In any company, there are certain activities that are core to the mission and purpose of the organization. There also are noncore or ancillary activities that are, essentially, in place to facilitate the smooth and efficient completion of the core functions.
For example, the core functions of an auto parts manufacturing company may be to design, produce, and test auto parts. This company’s ancillary functions include accounting activities, clerical activities, routine cleaning, and maintenance.
The Value of Ancillary Functions
Don’t doubt for a second that these ancillary functions are important. A survey from Service Now, for example, found that, “9 in 10 managers say their productivity depends on the efficiency of routine work processes provided by other departments—such as delivering marketing services, IT support, issuing purchase orders, and onboarding employees.”
At the same time, in many white-collar professions, and even in some blue-collar ones, there is often room to more efficiently leverage the staff dedicated to ancillary functions.
For example, a project manager at a software development company might spend an hour or more putting together a change order for a customer, including relatively routine editing, formatting, etc. Or a sales executive might spend several hours putting together eye-catching graphics and charts for a presentation. These are activities that are important but that can be done by someone else.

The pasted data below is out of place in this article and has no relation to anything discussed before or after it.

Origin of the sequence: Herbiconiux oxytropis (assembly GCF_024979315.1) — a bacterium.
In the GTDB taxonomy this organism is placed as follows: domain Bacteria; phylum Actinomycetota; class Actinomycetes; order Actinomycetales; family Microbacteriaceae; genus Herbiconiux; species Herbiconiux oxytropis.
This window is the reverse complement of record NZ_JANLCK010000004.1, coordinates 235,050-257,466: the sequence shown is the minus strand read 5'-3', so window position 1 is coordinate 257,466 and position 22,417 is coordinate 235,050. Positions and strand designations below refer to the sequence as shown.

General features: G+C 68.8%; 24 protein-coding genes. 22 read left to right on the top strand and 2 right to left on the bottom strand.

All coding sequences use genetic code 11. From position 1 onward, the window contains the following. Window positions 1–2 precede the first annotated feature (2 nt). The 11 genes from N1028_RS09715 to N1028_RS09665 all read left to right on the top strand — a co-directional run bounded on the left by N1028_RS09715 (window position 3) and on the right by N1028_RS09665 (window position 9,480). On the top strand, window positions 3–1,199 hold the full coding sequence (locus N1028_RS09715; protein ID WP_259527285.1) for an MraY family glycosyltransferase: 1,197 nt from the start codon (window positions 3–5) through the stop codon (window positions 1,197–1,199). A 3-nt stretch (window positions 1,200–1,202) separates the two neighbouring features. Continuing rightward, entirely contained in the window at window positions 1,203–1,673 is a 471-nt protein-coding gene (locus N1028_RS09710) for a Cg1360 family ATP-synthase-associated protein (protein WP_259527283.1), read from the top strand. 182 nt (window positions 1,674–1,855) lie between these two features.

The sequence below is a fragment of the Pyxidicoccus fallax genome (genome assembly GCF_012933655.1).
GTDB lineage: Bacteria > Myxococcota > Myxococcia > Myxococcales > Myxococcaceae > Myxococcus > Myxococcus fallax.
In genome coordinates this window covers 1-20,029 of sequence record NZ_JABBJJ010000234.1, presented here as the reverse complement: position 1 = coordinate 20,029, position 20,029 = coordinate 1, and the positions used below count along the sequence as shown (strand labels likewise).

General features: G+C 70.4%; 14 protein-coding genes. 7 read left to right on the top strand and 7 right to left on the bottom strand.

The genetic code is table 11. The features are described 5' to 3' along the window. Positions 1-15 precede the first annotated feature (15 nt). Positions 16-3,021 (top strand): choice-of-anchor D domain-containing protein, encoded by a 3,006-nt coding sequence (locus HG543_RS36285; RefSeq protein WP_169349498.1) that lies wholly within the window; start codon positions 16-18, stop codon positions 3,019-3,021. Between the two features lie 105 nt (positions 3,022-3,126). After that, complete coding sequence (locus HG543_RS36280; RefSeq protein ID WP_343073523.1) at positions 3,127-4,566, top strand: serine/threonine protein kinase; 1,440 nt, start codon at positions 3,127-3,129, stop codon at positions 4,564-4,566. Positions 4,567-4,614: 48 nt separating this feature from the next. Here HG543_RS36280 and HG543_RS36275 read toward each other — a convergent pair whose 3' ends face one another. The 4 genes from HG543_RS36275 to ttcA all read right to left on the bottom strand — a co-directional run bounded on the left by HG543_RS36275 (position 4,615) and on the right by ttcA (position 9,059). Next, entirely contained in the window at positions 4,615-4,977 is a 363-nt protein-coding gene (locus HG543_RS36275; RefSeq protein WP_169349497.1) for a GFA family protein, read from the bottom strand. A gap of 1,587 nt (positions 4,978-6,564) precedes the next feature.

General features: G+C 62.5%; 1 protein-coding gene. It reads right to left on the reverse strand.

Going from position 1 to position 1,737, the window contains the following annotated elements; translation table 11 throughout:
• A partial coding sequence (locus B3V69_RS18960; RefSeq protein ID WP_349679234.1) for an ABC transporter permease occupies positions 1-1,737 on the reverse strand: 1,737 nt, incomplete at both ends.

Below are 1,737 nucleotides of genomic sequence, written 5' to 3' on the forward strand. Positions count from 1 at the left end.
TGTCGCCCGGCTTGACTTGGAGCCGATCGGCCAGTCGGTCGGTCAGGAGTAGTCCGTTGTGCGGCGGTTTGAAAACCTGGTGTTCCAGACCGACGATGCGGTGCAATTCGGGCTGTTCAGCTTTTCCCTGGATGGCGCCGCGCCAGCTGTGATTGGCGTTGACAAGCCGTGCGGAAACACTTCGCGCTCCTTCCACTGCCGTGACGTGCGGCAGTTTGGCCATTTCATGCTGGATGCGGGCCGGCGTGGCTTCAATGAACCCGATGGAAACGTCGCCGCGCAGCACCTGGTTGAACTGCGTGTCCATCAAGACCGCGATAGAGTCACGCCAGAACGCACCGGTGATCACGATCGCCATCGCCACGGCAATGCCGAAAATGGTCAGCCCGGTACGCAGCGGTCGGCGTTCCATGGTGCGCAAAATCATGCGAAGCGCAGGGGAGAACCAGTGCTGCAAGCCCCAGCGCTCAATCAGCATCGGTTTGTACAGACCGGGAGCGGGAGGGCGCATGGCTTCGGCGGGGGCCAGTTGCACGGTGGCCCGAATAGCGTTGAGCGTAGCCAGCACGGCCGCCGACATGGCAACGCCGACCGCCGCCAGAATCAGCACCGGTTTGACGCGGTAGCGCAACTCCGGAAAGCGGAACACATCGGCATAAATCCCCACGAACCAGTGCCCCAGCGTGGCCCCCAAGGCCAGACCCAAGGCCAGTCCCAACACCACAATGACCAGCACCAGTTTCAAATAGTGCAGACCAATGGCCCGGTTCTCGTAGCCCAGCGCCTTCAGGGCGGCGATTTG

Finding the Right Role for the Work
Is there an administrative assistant who can take the core input of that change order and put it into the standard format, proofread it for grammatical errors, verify the proper recipients are included, etc.? Probably. Is there someone in an admin or communications role who can take the bullet points and a few preexisting charts from that sales executive and put it into a well-polished, eye-catching presentation? Most likely.
The important point here is not that certain routine work is “beneath” those in higher-level positions. It’s about maximizing efficiency. Why have a project manager making the equivalent of $50 an hour perform work that could be done by a perfectly capable administrative assistant making $15 an hour?
In a follow-up post, we’ll discuss some strategies for how to best leverage your ancillary function staff.